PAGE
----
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Hate to lose Richard Sherman — also a bummer to lose the hate

To put it mildly, the Seahawks won’t be the same amount of polarizing without 25 out there.

NFL: Seattle Seahawks at Arizona Cardinals
you know they hate us ‘cause they ain’t us, right
Mark J. Rebilas-USA TODAY Sports

You love the New England Patriots, right? How about the Green Bay Packers? No, wait wait wait — I bet you adore the Pittsburgh Steelers.

If you’re like most your fanmates, there’s a reason you do not. Like those guys. Because there’s a player or two in their uniforms who you absolutely cannot stand. Someone who’s stuck it to the Seattle Seahawks on occasion, in the playoffs even, and you hate him for it. Maybe Tom Brady, or Julian Edelman, or whoever, rubs you the wrong way, or the smugness-plus-greatness of Aaron Rodgers puts you off. Possibly even the sight of Ben Roethlisberger’s name makes your skin crawl. Sorry about that.

They’re also very, very good players. They wouldn’t be worth despising so intensely if they weren’t.

Well, with the departure of Richard Sherman on March 9, 2018 (and to a lesser extent, that of Michael Bennett earlier in the week) the Seahawks also lose something that helped define them: hate.

I don’t see any reason to believe opponents disliked Sherman. At least, besides Michael Crabtree, and in the end, Sherman is probably no more reviled than the average opponent. I mean, look, Number 25’s record speaks for itself. Not that Sherman would ever let it speak for itself. He will help. Look at him help!

“Oh, but he must be slowing down, what with age and the injury and all that.”

Key words in the tweet above: “this year.” And that’s on 1.01 Achilles, as Sherman revealed post-injury that he’d been waiting all year for his tendon to give out.

But back to the hate. It was immensely gratifying to know other fans dreaded the Sherman Show coming to town, nice to know he was inside their heads. It was titillating to know he could work his way inside the mind of a rival QB. Like Brady after the (in)famous U Mad Bro game in 2012.

Then, Rodgers wouldn’t throw to Sherman’s side after his early (and terribly crucial) end-zone interception in the 2014 conference championship game — even though Sherman was playing on one arm. He wouldn’t even breathe in Sherm’s direction earlier in the year.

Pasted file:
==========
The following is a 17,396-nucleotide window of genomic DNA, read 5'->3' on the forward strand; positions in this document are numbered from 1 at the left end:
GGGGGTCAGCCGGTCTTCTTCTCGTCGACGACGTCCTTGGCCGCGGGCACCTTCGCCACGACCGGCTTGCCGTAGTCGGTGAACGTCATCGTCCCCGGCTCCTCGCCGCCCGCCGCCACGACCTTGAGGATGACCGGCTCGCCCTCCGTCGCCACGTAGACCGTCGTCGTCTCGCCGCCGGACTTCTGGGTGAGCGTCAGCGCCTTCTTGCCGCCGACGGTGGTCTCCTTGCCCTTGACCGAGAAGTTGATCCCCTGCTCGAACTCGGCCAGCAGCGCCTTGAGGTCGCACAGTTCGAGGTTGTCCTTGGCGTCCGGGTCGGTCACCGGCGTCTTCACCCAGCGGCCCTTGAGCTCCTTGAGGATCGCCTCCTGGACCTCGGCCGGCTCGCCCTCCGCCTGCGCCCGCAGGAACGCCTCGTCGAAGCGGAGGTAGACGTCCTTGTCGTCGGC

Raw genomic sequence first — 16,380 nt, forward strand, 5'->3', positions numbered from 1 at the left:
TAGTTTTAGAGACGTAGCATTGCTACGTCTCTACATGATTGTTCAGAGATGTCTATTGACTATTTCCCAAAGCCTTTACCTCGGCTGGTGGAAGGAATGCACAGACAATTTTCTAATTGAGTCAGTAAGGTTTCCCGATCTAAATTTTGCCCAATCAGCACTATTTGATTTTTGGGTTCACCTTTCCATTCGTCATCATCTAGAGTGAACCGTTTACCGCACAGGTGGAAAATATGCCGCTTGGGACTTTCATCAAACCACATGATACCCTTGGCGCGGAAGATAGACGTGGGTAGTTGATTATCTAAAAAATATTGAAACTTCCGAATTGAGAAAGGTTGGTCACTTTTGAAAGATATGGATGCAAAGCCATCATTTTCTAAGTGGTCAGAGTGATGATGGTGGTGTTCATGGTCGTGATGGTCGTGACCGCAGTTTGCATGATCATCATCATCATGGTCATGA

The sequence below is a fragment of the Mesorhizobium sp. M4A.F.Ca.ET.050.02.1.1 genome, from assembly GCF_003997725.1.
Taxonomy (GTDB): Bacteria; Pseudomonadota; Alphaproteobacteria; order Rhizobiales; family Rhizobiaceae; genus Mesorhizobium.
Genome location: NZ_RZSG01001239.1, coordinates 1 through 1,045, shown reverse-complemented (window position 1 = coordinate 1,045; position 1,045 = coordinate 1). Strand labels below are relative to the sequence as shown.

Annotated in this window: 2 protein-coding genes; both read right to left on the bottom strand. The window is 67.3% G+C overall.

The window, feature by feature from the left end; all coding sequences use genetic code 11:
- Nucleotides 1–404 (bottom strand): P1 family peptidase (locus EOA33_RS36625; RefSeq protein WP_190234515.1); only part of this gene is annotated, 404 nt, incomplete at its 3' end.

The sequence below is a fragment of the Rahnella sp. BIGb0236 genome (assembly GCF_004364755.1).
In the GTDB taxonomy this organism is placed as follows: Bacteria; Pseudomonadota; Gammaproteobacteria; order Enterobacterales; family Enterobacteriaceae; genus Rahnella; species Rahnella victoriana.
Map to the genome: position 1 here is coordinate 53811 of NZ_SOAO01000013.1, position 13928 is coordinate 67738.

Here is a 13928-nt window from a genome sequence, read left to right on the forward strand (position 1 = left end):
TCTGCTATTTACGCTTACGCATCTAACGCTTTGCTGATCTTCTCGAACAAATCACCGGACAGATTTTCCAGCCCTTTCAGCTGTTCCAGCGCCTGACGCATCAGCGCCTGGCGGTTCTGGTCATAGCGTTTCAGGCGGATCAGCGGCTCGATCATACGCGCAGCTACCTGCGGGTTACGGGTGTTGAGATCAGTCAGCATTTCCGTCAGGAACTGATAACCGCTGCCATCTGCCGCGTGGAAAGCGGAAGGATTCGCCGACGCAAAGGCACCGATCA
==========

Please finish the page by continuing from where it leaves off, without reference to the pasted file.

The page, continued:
As long as Sherman was holding down the left side of the defense, yawning when he’d go untested and chirping when he yet snatched another ball out of the air, people were going to hate the Seahawks. And I was going to love it. Probably you too, sometimes.

Being the recipient of such vitriol from opposing fans might’ve been aggravating to some, but no matter where you stood on Sherman’s vocal outbursts and on-field snark, it was a fresh feeling. To know your Seahawks mattered so much that people expended inordinate amounts of negative energy rooting against them. When I first heard that fans would tune in to Seattle games just to root against the Seahawks, it was a sign that things had changed. For the better. Bring it on, rivals. We can take it, just like we’ll take away that ball you thought was yours. Oops. /shrug emoji

(And who knows — Sherman’s return to Seattle colors is not out of the question. He could get released then re-signed by John Schneider at a lower price. And play with yet another chip on his shoulder. But it would be a surprise beyond even Seattle’s standards of surprises.)

Make no mistake. The Seahawks will still be feared, but now it’s more because of plays like this —

— than plays like this:

When the roster is in loop-dee-loop churn mode, it’s more than a little reassuring that Russell Wilson is the face of the franchise. But it’s more than a little heartbreaking that Richard Sherman is no longer the voice.

When your team is consistently good, you earn respect. When your team is consistently interesting, you earn relevance. When your team is full of verbal jousters, you receive ire from all corners of the league. And it feels so good! Why? Because if it isn’t great, people don’t hate.

It’ll be nice to still enjoy the respect and relevance to which we’ve grown accustomed, so long as Pete Carroll and Russell Wilson lead the Seahawks along. But damn, I’ll miss the hate.